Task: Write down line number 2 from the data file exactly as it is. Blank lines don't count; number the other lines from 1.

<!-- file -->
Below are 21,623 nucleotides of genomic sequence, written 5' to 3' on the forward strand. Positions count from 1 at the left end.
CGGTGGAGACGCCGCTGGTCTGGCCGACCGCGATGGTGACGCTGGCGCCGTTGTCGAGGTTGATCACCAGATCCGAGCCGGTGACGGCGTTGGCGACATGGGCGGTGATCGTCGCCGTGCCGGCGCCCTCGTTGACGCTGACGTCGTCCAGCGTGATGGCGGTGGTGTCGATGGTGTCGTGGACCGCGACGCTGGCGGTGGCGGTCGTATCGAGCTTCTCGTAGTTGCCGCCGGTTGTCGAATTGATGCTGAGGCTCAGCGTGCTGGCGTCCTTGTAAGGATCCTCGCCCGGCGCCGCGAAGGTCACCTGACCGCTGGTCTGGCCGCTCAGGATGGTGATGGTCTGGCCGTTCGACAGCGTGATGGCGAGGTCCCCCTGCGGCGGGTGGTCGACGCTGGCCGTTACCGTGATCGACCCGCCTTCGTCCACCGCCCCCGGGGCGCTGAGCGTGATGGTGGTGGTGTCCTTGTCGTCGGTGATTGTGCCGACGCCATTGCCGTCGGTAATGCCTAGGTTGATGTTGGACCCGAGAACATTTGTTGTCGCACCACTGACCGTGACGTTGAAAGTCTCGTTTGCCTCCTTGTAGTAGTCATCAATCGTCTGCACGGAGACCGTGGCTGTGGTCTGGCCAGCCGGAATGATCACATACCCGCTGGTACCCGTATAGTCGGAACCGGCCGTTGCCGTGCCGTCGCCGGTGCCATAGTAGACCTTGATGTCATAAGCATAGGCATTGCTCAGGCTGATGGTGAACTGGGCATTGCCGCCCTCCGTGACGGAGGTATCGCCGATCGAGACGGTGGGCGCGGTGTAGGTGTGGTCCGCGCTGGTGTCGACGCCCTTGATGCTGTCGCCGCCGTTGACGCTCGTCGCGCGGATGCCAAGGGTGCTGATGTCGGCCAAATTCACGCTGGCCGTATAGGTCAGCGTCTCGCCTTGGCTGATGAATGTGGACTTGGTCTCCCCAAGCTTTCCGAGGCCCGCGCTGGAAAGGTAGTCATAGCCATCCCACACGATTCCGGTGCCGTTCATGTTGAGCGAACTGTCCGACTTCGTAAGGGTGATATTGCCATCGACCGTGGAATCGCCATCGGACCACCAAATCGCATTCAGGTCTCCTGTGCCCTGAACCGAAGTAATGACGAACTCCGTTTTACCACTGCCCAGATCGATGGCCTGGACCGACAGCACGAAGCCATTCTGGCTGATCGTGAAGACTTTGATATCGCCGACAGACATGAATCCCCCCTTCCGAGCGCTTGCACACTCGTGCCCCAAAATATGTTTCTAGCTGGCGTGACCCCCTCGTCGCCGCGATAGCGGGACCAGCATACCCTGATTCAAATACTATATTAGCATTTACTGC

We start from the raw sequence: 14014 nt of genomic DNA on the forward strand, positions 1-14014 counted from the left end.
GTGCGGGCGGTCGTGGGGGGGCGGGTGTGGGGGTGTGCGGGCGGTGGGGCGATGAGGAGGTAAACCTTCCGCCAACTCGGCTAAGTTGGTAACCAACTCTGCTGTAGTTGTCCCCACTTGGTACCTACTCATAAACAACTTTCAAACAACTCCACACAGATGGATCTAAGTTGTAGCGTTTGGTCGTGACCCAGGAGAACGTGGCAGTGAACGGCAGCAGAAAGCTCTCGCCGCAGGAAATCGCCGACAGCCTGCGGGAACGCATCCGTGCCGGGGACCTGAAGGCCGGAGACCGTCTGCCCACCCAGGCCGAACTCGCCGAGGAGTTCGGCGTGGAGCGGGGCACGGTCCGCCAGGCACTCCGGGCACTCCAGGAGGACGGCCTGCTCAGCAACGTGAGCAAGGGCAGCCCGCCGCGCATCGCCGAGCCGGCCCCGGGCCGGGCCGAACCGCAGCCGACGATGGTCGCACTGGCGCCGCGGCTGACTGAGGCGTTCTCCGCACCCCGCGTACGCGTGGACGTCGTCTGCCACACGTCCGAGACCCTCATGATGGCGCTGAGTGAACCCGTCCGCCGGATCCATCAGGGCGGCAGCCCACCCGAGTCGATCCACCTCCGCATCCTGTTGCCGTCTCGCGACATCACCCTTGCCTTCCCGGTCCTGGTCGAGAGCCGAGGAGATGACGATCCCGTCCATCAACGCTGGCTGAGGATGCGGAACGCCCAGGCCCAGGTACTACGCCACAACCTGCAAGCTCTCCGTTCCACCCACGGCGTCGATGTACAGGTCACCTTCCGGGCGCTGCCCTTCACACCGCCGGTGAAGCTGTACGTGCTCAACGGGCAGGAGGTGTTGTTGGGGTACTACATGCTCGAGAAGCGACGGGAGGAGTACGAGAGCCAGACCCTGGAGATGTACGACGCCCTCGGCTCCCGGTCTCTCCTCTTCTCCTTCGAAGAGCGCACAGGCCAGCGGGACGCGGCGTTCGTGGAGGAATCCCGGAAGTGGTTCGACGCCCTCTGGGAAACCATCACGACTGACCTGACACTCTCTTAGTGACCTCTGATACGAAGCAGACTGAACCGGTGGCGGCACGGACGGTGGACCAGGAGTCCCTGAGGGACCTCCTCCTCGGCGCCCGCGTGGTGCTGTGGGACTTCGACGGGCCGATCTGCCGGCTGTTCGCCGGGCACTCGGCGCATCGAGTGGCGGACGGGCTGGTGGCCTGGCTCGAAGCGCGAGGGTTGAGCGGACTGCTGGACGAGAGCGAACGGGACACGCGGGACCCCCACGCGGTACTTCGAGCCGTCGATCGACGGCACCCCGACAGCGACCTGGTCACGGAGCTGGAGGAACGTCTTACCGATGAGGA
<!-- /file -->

CGGTGGAGACGCCGCTGGTCTGGCCGACCGCGATGGTGACGCTGGCGCCGTTGTCGAGGTTGATCACCAGATCCGAGCCGGTGACGGCGTTGGCGACATGGGCGGTGATCGTCGCCGTGCCGGCGCCCTCGTTGACGCTGACGTCGTCCAGCGTGATGGCGGTGGTGTCGATGGTGTCGTGGACCGCGACGCTGGCGGTGGCGGTCGTATCGAGCTTCTCGTAGTTGCCGCCGGTTGTCGAATTGATGCTGAGGCTCAGCGTGCTGGCGTCCTTGTAAGGATCCTCGCCCGGCGCCGCGAAGGTCACCTGACCGCTGGTCTGGCCGCTCAGGATGGTGATGGTCTGGCCGTTCGACAGCGTGATGGCGAGGTCCCCCTGCGGCGGGTGGTCGACGCTGGCCGTTACCGTGATCGACCCGCCTTCGTCCACCGCCCCCGGGGCGCTGAGCGTGATGGTGGTGGTGTCCTTGTCGTCGGTGATTGTGCCGACGCCATTGCCGTCGGTAATGCCTAGGTTGATGTTGGACCCGAGAACATTTGTTGTCGCACCACTGACCGTGACGTTGAAAGTCTCGTTTGCCTCCTTGTAGTAGTCATCAATCGTCTGCACGGAGACCGTGGCTGTGGTCTGGCCAGCCGGAATGATCACATACCCGCTGGTACCCGTATAGTCGGAACCGGCCGTTGCCGTGCCGTCGCCGGTGCCATAGTAGACCTTGATGTCATAAGCATAGGCATTGCTCAGGCTGATGGTGAACTGGGCATTGCCGCCCTCCGTGACGGAGGTATCGCCGATCGAGACGGTGGGCGCGGTGTAGGTGTGGTCCGCGCTGGTGTCGACGCCCTTGATGCTGTCGCCGCCGTTGACGCTCGTCGCGCGGATGCCAAGGGTGCTGATGTCGGCCAAATTCACGCTGGCCGTATAGGTCAGCGTCTCGCCTTGGCTGATGAATGTGGACTTGGTCTCCCCAAGCTTTCCGAGGCCCGCGCTGGAAAGGTAGTCATAGCCATCCCACACGATTCCGGTGCCGTTCATGTTGAGCGAACTGTCCGACTTCGTAAGGGTGATATTGCCATCGACCGTGGAATCGCCATCGGACCACCAAATCGCATTCAGGTCTCCTGTGCCCTGAACCGAAGTAATGACGAACTCCGTTTTACCACTGCCCAGATCGATGGCCTGGACCGACAGCACGAAGCCATTCTGGCTGATCGTGAAGACTTTGATATCGCCGACAGACATGAATCCCCCCTTCCGAGCGCTTGCACACTCGTGCCCCAAAATATGTTTCTAGCTGGCGTGACCCCCTCGTCGCCGCGATAGCGGGACCAGCATACCCTGATTCAAATACTATATTAGCATTTACTGC